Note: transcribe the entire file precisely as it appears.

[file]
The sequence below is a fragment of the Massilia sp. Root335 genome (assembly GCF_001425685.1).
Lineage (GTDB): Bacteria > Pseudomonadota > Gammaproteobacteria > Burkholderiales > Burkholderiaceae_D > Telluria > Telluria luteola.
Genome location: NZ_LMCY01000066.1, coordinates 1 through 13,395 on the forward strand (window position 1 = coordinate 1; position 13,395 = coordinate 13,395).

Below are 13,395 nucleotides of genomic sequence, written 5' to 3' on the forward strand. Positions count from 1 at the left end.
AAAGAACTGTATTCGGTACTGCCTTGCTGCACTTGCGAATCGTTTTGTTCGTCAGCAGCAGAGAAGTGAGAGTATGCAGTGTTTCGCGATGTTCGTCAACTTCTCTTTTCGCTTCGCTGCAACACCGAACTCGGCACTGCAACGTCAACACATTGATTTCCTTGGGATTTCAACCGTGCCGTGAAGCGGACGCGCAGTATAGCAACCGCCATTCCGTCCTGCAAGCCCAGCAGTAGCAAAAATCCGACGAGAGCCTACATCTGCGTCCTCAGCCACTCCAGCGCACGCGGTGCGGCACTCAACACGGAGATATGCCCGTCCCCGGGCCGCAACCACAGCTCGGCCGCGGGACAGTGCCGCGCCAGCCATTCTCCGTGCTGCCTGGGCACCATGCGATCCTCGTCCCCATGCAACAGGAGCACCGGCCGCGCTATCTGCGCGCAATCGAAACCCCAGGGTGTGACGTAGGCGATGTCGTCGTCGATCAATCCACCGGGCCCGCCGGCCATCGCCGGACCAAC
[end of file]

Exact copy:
The sequence below is a fragment of the Massilia sp. Root335 genome (assembly GCF_001425685.1).
Lineage (GTDB): Bacteria > Pseudomonadota > Gammaproteobacteria > Burkholderiales > Burkholderiaceae_D > Telluria > Telluria luteola.
Genome location: NZ_LMCY01000066.1, coordinates 1 through 13,395 on the forward strand (window position 1 = coordinate 1; position 13,395 = coordinate 13,395).

Below are 13,395 nucleotides of genomic sequence, written 5' to 3' on the forward strand. Positions count from 1 at the left end.
AAAGAACTGTATTCGGTACTGCCTTGCTGCACTTGCGAATCGTTTTGTTCGTCAGCAGCAGAGAAGTGAGAGTATGCAGTGTTTCGCGATGTTCGTCAACTTCTCTTTTCGCTTCGCTGCAACACCGAACTCGGCACTGCAACGTCAACACATTGATTTCCTTGGGATTTCAACCGTGCCGTGAAGCGGACGCGCAGTATAGCAACCGCCATTCCGTCCTGCAAGCCCAGCAGTAGCAAAAATCCGACGAGAGCCTACATCTGCGTCCTCAGCCACTCCAGCGCACGCGGTGCGGCACTCAACACGGAGATATGCCCGTCCCCGGGCCGCAACCACAGCTCGGCCGCGGGACAGTGCCGCGCCAGCCATTCTCCGTGCTGCCTGGGCACCATGCGATCCTCGTCCCCATGCAACAGGAGCACCGGCCGCGCTATCTGCGCGCAATCGAAACCCCAGGGTGTGACGTAGGCGATGTCGTCGTCGATCAATCCACCGGGCCCGCCGGCCATCGCCGGACCAAC